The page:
The City Treasures Project
The City Treasures Project is an important program of the Historical Society; Elizabeth, NJ Inc. The overall
target of the program rests with the power and significance of places. One of the first points of interchange

between old-residents and newcomers is the
commercial district, which itself changes over
time. Our intention is to focus on key commercial
areas such as Broad Street, Elizabeth Avenue,
First Street, and Elmora Avenue - finding the flashpoints of both commercial and cultural
exchange in this city.

Each city neighborhood has a building or a park
or a store or a house of worship that is especially
significant to the residents and City’s public
history. Some might even be defined as secular
yet sacred. We want to understand historically
how those sites function in the sustenance of
distinct ethnic and racial cultures. In addition,
we want to know how these sites connect
individual neighborhoods to the heart of our City
and its function.

Learning From our Past
By working to capture the history of places in
the city, the City Treasures Project helps connect
the past to the present; and helps plan for the future. When we see how a place in the city has been transformed over time – changing along with the people who live there – we gain a deeper understanding of the history
and influence of individuals, neighborhoods and decision-makers along this rich story of Elizabeth, NJ
    The City Treasures Project has several ongoing projects.
    Click here to find out more about this current featured project
    The City Treasures Project has 3 ongoing projects.
Click below to find out more about each project:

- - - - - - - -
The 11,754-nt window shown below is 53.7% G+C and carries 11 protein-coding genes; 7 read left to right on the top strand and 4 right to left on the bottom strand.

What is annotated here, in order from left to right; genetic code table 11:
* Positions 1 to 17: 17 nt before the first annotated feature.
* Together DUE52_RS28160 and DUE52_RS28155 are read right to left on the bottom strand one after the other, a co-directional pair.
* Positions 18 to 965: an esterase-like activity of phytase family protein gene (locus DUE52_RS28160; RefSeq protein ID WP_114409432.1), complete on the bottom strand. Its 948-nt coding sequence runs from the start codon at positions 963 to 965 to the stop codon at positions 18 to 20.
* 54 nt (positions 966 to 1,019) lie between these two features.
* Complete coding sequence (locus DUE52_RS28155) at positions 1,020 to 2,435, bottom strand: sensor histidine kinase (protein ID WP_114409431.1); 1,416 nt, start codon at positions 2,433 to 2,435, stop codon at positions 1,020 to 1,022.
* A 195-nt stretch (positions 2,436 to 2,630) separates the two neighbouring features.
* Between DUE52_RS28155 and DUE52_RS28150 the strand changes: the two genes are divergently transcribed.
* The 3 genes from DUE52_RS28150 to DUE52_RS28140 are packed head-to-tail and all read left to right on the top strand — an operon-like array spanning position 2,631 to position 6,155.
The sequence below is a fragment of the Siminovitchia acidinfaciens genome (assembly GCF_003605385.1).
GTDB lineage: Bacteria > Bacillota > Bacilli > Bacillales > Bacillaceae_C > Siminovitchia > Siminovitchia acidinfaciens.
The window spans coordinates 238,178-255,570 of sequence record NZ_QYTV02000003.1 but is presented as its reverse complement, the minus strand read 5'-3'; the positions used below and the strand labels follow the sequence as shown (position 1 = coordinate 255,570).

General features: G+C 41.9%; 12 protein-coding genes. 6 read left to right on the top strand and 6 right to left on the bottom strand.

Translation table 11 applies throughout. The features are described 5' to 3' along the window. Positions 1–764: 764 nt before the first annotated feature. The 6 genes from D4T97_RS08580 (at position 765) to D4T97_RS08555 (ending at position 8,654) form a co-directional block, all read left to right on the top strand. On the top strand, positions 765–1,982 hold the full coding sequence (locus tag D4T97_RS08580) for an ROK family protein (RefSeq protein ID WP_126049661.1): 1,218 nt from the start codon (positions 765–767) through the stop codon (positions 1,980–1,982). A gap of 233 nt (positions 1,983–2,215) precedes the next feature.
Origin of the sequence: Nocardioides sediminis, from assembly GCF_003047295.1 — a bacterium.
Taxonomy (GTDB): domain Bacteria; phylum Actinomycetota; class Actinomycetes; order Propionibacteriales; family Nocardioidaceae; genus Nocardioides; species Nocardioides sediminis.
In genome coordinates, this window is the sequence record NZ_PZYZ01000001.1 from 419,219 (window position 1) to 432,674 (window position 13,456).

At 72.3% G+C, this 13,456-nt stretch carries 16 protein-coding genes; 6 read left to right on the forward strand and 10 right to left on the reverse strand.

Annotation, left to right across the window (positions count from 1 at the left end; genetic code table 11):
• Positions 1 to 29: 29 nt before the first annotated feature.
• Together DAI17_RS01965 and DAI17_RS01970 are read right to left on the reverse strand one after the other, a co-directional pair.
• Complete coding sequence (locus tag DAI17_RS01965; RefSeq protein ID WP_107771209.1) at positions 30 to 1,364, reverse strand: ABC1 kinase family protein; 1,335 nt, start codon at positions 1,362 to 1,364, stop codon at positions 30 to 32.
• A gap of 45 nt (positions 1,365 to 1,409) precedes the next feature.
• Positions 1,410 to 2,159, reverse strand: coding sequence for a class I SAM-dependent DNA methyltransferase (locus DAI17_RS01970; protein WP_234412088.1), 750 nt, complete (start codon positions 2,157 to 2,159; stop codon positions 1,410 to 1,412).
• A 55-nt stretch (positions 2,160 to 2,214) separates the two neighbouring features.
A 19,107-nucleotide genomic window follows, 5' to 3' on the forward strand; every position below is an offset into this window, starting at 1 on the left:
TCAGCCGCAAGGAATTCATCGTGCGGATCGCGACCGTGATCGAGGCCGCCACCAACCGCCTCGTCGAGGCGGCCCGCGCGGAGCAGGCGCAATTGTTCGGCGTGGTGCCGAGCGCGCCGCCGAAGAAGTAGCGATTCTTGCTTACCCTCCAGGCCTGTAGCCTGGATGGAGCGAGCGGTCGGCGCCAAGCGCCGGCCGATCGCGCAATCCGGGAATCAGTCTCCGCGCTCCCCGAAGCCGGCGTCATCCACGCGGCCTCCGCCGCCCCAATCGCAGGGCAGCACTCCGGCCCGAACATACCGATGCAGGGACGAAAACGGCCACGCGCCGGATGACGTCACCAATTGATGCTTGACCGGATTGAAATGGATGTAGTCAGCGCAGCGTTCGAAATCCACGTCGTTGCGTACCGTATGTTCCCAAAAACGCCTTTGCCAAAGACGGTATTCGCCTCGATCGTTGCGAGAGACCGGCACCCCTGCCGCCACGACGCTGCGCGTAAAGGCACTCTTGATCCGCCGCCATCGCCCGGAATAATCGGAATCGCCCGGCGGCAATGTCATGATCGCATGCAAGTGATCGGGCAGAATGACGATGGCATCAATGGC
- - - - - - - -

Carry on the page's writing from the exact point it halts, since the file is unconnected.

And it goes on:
The Historical Society: Elizabeth, NJ Inc has begun to explore the neighborhood surrounding the old Liederkranz building which centered the activities of the German residents in Peterstown in the early years of the 20th century. Support from the New Jersey Historical commission helped the society to integrate material from the Federal Census records and from Oral Interviews to compile the narrative below:

The building that is now called The James T. Kirk Center, affectionately named after the Elizabeth Mayor James T. Kirk, was once called the Liederkranz Gesang Verein and was built to house the German choral association in the neighborhood. The present residents of the neighborhood (predominantly working class Latinos) know the building as a once active youth center. The Kirk Center’s transformation from a choral house to youth center and now in the process of becoming elderly housing after being out of commission for many years exemplifies the changing needs of the neighborhood. This attractive restoration was the work of Vilu Construction Company (Luis Rodriguez, President) and Elizabeth architect, James Guerra.

The City of Elizabeth saw another surge in immigration at the end of the 19th century. The neighborhood around where the Liederkranz was to be built (a predominantly Irish 2nd and 3rd generation neighborhood) experienced a dramatic influx of German immigrants in the 1880’s and then a swell of Italian immigrants in the 1890’s. In 1900 many of these two populations held laboring jobs and consistently sent their children through school until age fifteen when girls would soon marry and boys would find work. The Germans and the Italians divided themselves into very distinct subsections of the neighborhood.